The Cheese Truck

I manage the dessert menu in it’s entirety.  This means not only creating the desserts and producing the components on a daily basis, but developing their replacements as the seasons change, and managing the inventory and ordering of my ingredients, and producing extras like the little amaretti cookies that come with each cup of coffee.

But vying for my favorite aspect of my job is managing the cheese plate.  This entails creating garnishes, and keeping 4 different cheese on hand at any given time, all up to my own discretion.

This job is made easier and more enjoyable with the help of Ed and the Peterson Company, who have given Ed a large white truck packed with cheeses.  Ed arrives after a prompting phone call, cheese in tow, to help me choose.

This kind of face to face interaction is priceless to me.  My own cheese monger, who knows me and my taste, the requirements of my cheese plate.

Ed knows that I love to celebrate American artisan cheeses, and am a sucker for anything Basque.  He knows that my triple creams may spend a month in my walk in, and any tendency to ooze or further ripen during that period is a deterrent for me.  He knows my price point and helps me balance costs.  He knows that our chef loves Blue D’Auverne, and I love to try different blues every time.  He tells me that the Rouge Creamery smokey blue is incredibly popular, but has a flavor profile like cheeses we haven’t liked in the past.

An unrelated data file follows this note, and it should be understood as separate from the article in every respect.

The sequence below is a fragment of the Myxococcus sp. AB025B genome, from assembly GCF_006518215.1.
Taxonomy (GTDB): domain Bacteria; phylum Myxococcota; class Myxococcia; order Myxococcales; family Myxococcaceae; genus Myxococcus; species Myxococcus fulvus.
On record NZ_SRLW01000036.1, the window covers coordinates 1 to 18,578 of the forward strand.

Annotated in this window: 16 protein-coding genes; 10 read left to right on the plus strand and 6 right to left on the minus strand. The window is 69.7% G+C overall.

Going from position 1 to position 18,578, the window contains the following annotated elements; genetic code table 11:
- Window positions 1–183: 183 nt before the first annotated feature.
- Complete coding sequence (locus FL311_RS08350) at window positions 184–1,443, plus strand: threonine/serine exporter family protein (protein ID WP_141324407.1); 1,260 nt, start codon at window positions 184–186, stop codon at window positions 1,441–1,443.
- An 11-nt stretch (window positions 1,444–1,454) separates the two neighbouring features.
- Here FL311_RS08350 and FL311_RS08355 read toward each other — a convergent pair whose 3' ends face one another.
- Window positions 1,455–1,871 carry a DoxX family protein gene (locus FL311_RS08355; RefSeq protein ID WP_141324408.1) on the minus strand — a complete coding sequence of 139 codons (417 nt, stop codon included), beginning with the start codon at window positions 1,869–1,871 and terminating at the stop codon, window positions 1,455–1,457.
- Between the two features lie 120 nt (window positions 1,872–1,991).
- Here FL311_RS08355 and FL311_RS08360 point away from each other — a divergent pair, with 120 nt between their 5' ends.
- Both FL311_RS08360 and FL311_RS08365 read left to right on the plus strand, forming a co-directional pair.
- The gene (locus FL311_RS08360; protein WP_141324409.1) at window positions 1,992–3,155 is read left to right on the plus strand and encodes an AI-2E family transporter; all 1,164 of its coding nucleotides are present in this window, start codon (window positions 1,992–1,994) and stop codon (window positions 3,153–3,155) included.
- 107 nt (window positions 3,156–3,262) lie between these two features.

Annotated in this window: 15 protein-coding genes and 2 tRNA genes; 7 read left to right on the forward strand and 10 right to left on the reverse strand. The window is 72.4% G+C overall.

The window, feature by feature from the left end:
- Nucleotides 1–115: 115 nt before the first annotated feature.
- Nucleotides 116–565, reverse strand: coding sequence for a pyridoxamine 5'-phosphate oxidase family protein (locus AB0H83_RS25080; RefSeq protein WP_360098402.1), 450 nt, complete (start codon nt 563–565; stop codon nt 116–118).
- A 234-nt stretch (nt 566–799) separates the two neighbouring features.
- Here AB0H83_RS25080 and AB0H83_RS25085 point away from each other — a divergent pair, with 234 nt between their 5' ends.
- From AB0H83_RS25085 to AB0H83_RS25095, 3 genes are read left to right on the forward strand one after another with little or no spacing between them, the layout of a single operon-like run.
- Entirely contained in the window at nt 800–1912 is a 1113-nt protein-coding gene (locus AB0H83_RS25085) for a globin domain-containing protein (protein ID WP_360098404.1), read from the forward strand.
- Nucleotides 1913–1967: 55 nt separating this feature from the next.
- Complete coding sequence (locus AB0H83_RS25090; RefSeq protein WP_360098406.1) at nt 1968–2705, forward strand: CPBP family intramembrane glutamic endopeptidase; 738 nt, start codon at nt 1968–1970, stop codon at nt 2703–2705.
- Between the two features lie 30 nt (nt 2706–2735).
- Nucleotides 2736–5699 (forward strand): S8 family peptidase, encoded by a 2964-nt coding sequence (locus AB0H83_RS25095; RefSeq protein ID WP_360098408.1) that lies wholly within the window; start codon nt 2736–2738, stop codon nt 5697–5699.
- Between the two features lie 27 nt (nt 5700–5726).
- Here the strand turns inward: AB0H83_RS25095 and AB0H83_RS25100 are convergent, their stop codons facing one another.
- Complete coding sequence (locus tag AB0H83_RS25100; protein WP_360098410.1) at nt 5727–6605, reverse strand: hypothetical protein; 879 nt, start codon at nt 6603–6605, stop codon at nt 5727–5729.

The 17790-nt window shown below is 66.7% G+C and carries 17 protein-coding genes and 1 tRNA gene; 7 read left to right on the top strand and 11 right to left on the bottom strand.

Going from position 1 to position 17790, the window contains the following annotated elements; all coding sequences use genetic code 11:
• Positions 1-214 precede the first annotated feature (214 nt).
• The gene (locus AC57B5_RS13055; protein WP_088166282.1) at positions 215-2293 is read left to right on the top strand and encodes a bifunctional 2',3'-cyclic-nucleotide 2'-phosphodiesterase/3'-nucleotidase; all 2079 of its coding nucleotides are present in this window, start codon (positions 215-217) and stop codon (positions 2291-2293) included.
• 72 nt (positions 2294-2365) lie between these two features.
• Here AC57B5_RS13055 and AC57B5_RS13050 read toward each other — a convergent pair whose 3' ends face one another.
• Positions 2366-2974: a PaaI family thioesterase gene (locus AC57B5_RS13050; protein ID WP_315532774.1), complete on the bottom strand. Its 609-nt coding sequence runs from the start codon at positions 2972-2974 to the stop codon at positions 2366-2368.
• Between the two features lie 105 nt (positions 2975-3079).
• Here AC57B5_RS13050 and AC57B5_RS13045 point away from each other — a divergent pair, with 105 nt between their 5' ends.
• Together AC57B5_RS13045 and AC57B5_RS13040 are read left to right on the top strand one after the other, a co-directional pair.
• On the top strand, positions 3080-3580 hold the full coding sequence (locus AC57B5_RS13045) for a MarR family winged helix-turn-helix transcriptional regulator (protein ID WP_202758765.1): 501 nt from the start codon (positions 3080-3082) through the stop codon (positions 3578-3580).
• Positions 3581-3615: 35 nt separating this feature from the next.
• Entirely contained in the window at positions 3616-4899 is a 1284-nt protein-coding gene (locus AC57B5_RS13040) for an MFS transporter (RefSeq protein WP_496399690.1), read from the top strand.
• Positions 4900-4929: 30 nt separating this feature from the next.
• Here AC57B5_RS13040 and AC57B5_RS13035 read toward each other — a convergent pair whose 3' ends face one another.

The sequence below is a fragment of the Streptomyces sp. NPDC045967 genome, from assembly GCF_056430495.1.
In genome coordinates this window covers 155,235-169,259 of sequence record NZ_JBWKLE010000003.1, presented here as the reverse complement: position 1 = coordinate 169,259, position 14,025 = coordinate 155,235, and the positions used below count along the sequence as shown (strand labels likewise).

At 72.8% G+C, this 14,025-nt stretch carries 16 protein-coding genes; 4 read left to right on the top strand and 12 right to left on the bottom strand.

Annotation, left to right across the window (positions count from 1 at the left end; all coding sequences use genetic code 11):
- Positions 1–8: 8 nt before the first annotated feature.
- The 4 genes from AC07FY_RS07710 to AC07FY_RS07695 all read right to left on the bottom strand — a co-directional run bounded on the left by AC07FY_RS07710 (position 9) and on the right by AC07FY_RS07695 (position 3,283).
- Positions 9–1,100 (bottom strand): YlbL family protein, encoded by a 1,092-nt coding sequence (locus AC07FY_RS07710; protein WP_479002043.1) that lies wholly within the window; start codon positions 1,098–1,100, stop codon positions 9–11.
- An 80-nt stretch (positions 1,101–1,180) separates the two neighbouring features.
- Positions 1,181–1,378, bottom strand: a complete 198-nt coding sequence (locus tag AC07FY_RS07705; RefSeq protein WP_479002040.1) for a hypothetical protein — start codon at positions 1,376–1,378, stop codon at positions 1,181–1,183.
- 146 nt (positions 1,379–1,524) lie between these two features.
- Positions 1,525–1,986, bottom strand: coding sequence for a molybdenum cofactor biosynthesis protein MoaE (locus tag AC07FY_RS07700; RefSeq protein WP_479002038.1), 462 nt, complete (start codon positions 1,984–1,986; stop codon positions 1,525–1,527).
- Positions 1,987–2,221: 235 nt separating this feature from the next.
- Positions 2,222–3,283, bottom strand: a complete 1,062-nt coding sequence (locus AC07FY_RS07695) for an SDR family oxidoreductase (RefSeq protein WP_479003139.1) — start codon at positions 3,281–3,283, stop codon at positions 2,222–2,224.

Sometimes when the truck arrives there are new things to taste, like the Knights Vail, a buttercup orange washed rind cows milk cheese from a small creamery in Wisconsin.  A cheese I added to my purchase before I swallowed my first bite.

Sometimes there are cheese makers on the truck, like the fellow from Cypress Grove, a cheese producer from northern California who’s Humbolt Fog cheese has been a favorite of mine for years.  This day, I had no intention of purchasing another Cypress Grove cheese, as there had been two in my rotations over the previous months, and I like to share the love.  But since the cheese maker was standing there, I chose a third.

I was justly rewarded with what is my new favorite Cypress Grove cheese, their Midnight Moon.  This black waxed wheel, an impressive 18 inches across, holds a goat cheese made in the fashion of Gouda.  Each bite yields intense flavor and a much sought after “crunch” of salty crystals which are formed as moisture evaporates and calcium lactate crystallizes.  Thank goodness there is so much, because I can’t keep my fingers out of this beauty.

It’s a rarity to have this kind of face to face interaction with purveyors anymore.  Eva sought out the few individuals like this left in our world.  Like Merv, who brought produce from Yakima in his pick up once a week.  Merv who did this in his retirement from dairy farming, who stayed with his daughter here in the city, who took his wife to Branson once a year for vacation.

Or Tian, who brought produce collected from small farmers just north of the Canadian Border.  An Asian immigrant working hard to succeed, who had wild mushrooms she was delivering held at the border.  An aging woman we consoled as we helped translate a needlessly cruel letter describing the infested state of the mushrooms, which were held in a warehouse and inspected 30 days after being taken from her.

But it takes a huge effort to keep purveyors like these.  Large companies not only have unbeatable prices on most items, but they have delivery minimums upwards of two hundred dollars.  As a small business, this is a hard minimum to make at times.  We need a delivery to arrive with things we are out of, but when it’s not enough to make our minimum, you get creative and start tacking on extras, like dairy from the produce company, or eggs from the meat company.